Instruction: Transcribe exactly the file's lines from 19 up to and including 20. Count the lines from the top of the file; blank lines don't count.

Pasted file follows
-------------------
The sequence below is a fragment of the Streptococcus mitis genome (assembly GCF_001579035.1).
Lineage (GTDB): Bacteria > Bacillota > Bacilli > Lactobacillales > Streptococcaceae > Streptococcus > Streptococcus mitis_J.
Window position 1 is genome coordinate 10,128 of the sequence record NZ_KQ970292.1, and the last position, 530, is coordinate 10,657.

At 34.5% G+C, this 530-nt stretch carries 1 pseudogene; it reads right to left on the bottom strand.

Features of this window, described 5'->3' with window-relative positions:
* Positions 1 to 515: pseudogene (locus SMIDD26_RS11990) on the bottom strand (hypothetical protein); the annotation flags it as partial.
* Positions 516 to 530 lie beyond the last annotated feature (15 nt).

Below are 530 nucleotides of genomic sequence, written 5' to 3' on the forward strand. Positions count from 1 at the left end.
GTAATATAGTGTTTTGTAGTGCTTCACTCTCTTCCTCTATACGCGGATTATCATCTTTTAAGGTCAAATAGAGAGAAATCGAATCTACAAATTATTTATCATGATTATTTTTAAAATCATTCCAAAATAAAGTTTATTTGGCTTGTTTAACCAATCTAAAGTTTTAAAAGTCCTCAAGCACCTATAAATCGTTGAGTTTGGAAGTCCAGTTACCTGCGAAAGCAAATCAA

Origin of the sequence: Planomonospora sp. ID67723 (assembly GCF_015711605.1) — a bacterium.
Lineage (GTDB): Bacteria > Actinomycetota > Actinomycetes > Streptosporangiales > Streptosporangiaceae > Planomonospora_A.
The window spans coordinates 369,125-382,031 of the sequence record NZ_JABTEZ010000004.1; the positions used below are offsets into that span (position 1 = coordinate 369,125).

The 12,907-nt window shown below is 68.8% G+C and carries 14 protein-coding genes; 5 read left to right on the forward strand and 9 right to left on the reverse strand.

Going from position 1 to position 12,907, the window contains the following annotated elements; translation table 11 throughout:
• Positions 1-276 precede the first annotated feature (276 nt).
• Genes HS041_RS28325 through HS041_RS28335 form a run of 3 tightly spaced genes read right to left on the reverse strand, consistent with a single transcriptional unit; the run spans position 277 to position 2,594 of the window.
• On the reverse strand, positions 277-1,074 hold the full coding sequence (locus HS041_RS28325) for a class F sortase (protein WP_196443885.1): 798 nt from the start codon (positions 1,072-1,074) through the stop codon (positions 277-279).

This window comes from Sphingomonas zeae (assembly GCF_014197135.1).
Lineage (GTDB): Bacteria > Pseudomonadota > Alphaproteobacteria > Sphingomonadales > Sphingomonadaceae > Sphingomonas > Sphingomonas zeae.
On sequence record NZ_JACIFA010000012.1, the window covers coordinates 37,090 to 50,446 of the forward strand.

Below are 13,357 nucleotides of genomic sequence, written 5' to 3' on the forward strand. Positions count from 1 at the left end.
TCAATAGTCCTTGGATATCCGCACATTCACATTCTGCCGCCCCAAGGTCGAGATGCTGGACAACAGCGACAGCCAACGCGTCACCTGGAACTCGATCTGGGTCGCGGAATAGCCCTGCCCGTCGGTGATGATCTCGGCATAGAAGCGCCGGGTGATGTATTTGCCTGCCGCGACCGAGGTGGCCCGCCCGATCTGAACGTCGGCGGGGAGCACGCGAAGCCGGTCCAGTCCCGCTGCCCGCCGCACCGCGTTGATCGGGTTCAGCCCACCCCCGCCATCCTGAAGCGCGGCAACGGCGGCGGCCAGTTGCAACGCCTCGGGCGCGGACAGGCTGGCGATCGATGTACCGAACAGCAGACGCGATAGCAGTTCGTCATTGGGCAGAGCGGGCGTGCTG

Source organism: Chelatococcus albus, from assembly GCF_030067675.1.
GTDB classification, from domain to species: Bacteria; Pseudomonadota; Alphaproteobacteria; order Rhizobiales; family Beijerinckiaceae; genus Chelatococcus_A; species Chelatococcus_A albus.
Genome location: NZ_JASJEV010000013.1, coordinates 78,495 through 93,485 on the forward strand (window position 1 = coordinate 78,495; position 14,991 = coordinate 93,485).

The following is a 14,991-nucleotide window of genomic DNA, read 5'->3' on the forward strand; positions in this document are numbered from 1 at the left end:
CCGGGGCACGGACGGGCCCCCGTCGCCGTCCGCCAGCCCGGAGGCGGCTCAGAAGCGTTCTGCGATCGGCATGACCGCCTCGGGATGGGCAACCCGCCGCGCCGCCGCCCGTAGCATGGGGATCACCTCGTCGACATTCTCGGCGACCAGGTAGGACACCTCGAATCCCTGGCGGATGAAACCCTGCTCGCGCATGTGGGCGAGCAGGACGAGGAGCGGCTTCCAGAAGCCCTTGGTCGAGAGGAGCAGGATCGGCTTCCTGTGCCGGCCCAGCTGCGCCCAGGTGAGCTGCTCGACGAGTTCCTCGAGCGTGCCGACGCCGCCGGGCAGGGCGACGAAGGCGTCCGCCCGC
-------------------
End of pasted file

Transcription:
Lineage (GTDB): Bacteria > Pseudomonadota > Alphaproteobacteria > Sphingomonadales > Sphingomonadaceae > Sphingomonas > Sphingomonas zeae.
On sequence record NZ_JACIFA010000012.1, the window covers coordinates 37,090 to 50,446 of the forward strand.